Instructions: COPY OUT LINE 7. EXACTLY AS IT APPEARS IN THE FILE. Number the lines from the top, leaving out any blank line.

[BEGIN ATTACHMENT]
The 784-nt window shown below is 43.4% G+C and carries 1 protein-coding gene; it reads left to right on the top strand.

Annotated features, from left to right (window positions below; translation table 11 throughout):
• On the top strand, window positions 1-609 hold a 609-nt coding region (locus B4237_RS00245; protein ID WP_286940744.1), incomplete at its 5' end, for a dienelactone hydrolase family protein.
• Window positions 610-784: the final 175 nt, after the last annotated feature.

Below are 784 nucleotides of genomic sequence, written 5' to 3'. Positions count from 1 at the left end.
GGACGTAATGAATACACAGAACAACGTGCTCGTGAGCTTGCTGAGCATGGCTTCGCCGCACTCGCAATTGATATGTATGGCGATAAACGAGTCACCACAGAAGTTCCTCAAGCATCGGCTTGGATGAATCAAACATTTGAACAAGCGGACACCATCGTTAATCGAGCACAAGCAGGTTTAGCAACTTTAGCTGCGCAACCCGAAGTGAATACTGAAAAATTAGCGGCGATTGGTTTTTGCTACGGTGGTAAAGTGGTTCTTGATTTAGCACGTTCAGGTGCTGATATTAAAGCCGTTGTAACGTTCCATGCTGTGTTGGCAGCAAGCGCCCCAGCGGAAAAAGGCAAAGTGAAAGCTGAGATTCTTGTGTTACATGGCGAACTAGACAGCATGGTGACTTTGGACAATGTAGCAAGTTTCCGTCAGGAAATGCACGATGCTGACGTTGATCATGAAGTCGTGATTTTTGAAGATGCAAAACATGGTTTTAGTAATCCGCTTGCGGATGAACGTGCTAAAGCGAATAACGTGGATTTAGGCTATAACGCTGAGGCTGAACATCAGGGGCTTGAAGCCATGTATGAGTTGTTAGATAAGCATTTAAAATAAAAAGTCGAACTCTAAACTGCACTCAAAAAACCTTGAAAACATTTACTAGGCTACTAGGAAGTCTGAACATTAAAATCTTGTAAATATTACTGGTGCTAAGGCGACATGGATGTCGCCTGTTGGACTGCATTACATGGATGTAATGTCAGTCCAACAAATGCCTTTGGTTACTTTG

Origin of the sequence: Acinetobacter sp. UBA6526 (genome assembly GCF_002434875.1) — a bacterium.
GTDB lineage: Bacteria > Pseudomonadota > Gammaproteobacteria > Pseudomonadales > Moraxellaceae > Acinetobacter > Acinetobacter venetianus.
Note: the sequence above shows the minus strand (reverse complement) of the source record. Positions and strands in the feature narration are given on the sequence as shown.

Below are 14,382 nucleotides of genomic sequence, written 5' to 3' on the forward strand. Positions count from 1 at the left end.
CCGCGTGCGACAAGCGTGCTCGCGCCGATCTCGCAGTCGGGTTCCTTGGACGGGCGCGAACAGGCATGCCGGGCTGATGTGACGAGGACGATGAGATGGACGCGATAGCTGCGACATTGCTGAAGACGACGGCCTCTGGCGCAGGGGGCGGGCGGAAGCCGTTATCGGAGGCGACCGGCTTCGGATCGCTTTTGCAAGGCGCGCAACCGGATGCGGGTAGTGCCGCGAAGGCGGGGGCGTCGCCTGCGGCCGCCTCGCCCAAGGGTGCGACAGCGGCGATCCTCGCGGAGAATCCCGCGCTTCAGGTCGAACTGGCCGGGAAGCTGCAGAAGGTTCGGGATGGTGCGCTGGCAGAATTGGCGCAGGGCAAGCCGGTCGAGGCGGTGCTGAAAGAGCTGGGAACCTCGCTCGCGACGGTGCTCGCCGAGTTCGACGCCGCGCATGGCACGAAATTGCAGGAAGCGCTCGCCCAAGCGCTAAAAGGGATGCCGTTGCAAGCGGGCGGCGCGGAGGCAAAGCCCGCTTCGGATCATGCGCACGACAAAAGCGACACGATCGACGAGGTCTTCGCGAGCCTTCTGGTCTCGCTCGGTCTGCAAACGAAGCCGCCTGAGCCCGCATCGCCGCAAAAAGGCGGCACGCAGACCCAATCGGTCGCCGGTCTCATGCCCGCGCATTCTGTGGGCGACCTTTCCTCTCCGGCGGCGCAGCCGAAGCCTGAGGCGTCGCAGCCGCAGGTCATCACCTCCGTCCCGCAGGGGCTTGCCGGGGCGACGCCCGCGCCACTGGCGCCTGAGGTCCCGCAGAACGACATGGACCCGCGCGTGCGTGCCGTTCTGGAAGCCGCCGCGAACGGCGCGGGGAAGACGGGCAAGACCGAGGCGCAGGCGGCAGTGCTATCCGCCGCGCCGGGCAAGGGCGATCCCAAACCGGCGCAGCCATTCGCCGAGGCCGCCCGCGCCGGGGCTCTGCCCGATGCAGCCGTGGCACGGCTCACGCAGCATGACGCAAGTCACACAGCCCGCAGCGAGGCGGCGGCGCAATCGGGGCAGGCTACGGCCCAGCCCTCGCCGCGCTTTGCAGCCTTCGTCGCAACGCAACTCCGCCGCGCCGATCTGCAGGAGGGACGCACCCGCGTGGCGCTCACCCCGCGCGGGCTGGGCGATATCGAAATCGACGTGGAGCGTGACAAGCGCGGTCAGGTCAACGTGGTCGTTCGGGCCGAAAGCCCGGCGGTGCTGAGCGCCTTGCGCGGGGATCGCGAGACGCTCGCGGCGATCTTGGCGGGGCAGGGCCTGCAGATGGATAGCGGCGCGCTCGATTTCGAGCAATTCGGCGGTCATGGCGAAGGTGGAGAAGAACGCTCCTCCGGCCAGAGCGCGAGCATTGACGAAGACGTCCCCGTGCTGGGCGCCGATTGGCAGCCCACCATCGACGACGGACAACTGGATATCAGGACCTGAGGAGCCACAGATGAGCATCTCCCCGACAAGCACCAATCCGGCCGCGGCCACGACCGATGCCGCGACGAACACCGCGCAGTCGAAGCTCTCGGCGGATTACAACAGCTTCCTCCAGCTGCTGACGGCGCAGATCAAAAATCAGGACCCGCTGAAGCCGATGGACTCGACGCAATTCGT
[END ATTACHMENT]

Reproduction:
Origin of the sequence: Acinetobacter sp. UBA6526 (genome assembly GCF_002434875.1) — a bacterium.